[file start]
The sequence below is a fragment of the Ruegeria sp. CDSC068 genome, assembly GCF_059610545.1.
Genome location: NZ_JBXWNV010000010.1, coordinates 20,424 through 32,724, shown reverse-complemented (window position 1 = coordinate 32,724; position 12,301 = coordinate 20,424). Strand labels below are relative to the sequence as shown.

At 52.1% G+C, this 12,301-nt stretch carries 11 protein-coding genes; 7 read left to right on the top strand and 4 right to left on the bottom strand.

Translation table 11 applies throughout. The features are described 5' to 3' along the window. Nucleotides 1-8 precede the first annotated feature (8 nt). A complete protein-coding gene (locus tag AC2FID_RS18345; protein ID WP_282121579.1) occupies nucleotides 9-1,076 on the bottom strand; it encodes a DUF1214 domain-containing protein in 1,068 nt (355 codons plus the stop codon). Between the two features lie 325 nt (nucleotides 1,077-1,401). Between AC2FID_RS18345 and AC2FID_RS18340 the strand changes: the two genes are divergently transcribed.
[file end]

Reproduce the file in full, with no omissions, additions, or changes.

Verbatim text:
The sequence below is a fragment of the Ruegeria sp. CDSC068 genome, assembly GCF_059610545.1.
Genome location: NZ_JBXWNV010000010.1, coordinates 20,424 through 32,724, shown reverse-complemented (window position 1 = coordinate 32,724; position 12,301 = coordinate 20,424). Strand labels below are relative to the sequence as shown.

At 52.1% G+C, this 12,301-nt stretch carries 11 protein-coding genes; 7 read left to right on the top strand and 4 right to left on the bottom strand.

Translation table 11 applies throughout. The features are described 5' to 3' along the window. Nucleotides 1-8 precede the first annotated feature (8 nt). A complete protein-coding gene (locus tag AC2FID_RS18345; protein ID WP_282121579.1) occupies nucleotides 9-1,076 on the bottom strand; it encodes a DUF1214 domain-containing protein in 1,068 nt (355 codons plus the stop codon). Between the two features lie 325 nt (nucleotides 1,077-1,401). Between AC2FID_RS18345 and AC2FID_RS18340 the strand changes: the two genes are divergently transcribed.